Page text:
The end of a fantasy draft is often a time for shenanigans. Sure, you may have an eye on that sleeper that only you know about (in which case, you’re probably digging too deep), but how do you select your kicker or sixth running back? In times like this, someone with a catchy nickname like “The Blair Walsh Project” might make it onto your roster instead of Jay Feely.
But, as seems the case every season, a couple players have emerged from those obscure depths to decide myriad fantasy seasons. Knowshown Moreno and Jordan Cameron were merely late-round fliers in most leagues, but their owners have reaped an enormous return on their investment.
Extracting value out of late-round picks is nearly as important as having your foundational studs meet expectations (sorry, Ray Rice owners). With the fantasy regular-season nearly complete, you are probably either gearing up for the playoffs or ruing your missteps.
But before the fantasy season winds down, it’s helpful to look back and see who bucked expectations the most. By examining the top-five scorers at each position, we can see that for every Adrian Peterson who fulfilled preseason prognostications, a Josh Gordon emerged from the late rounds to tip the scales.
*All point and draft position info based on ESPN standard fantasy leagues, and all stats courtesy of Pro-Football-Reference.com.
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1. Peyton Manning – 300 points
2. Drew Brees – 253 points
3. Matthew Stafford – 236 points
4. Cam Newton – 226 points
5. Philip Rivers – 216 points
Peyton Manning is the leading scorer in all of fantasy, as he is the only player to crack the 300-point barrier. The 47-point gap between Peyton and second-leading scorer Drew Brees is enormous, even by the high-point-total standards of quarterbacks.
But while Manning and Brees have provided the expected elite returns on their high investments, the next three quarterbacks have exceed preseason prognostications. Matthew Stafford and Cam Newton were both drafted among the top-10 at their position, meaning that they were projected starters in most leagues. However, Newton’s six rushing touchdowns and Stafford’s impeccable connection with Calvin Johnson have vaulted them into elite status.
The real surprise here is Philip Rivers, who went undrafted in many leagues and finished as the 24th quarterback off the board on average. That means that he was not even on a roster in most 10-team leagues to begin the year, and Rivers’ rejuvenation has been one of the year’s more underrated stories. The Chargers themselves are suffering due to an exceedingly poor defense, but their embattled quarterback has delivered a big return for both San Diego and his fantasy owners.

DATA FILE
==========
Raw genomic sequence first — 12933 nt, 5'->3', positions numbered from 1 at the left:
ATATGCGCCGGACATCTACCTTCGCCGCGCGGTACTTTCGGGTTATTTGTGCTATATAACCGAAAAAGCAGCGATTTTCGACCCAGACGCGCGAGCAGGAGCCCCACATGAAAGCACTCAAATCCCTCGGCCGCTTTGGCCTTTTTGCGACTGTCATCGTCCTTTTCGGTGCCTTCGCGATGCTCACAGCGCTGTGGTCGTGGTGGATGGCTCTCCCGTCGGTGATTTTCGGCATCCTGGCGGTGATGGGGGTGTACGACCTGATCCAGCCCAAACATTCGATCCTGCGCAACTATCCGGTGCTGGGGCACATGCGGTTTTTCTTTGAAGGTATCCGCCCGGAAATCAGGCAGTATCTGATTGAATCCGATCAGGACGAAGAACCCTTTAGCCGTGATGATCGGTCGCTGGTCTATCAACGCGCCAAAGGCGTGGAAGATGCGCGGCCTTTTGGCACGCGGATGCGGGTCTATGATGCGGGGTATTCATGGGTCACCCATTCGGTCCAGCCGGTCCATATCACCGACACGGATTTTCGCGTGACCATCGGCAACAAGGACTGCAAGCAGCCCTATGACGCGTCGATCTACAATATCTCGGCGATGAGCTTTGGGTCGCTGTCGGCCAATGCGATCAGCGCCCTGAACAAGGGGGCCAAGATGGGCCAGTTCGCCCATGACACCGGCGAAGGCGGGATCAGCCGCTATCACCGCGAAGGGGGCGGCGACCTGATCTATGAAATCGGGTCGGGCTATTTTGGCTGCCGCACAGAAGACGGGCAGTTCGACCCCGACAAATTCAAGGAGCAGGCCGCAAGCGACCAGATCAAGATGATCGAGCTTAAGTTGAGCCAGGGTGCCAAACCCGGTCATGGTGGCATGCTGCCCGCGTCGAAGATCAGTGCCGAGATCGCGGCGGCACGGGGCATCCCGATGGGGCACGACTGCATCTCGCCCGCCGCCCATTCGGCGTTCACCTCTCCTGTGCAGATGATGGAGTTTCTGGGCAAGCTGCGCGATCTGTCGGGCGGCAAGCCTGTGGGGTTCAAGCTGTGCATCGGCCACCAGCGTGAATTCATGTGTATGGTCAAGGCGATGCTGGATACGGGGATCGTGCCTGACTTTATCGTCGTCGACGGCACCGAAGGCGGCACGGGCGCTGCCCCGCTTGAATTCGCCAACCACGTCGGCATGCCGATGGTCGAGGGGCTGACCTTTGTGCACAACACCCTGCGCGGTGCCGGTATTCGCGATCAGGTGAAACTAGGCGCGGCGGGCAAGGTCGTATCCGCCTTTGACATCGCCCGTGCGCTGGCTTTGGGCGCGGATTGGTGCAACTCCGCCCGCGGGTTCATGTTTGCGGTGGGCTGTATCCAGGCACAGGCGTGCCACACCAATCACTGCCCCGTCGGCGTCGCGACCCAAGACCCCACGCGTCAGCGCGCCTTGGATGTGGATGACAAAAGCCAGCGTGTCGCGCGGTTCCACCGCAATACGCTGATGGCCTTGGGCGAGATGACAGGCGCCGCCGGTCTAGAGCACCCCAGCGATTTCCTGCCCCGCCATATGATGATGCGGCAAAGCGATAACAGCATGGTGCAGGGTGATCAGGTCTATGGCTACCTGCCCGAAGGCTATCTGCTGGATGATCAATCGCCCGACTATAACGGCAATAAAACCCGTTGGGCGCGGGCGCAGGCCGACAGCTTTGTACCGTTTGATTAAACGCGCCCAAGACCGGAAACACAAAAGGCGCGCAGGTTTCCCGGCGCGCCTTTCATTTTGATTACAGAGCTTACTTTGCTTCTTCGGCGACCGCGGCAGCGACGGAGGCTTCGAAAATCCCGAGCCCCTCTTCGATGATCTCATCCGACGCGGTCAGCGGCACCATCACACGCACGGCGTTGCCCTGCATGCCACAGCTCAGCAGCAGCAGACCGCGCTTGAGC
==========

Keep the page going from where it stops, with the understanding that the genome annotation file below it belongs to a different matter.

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1. Jamaal Charles – 198 points
2. Adrian Peterson – 189 points
T-3. Matt Forte – 179 points
T-3. Knowshon Moreno – 179 points
5. LeSean McCoy – 174 points
Jamaal Charles has bounced back nicely from a torn ACL that wiped out nearly his entire 2011 season. Over the past two seasons, only Adrian Peterson and Marshawn Lynch have provided more fantasy points among running backs. A.D. himself hasn’t even been the best player in the league, as he was in his historic 2012 campaign, but he remains firmly in the discussion for best running back in the game.
With Ray Rice’s sharp decline, Matt Forte and LeSean McCoy are the pre-eminent dual-threat backs in the league. That holds plenty of real football value as the NFL evolves into an increasingly pass-heavy league, and they’re especially sweet commodities in PPR leagues. Both were fringe first-rounders or early second-rounders at the beginning of the season, but they have been two of the safer options at the position while producing elite results.
Knowshon Moreno is the total outlier here, as the Broncos’ back wasn’t even a lock to make Denver’s roster at the beginning of the year, let alone any fantasy roster. His season has been phenomenal for someone who was only a 13th-round pick, the 41st back off the board on average. Since Week 4, Moreno leads all running backs in fantasy points. Indeed, the Broncos’ record-setting offense has placed a top-five player at every skill position, with none of them being as unlikely as the former first-round pick out of Georgia.
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1. Calvin Johnson – 194 points
2. Josh Gordon – 166 points
3. Demaryius Thomas – 161 points
4. Brandon Marshall – 149 points
5. A.J. Green – 148 points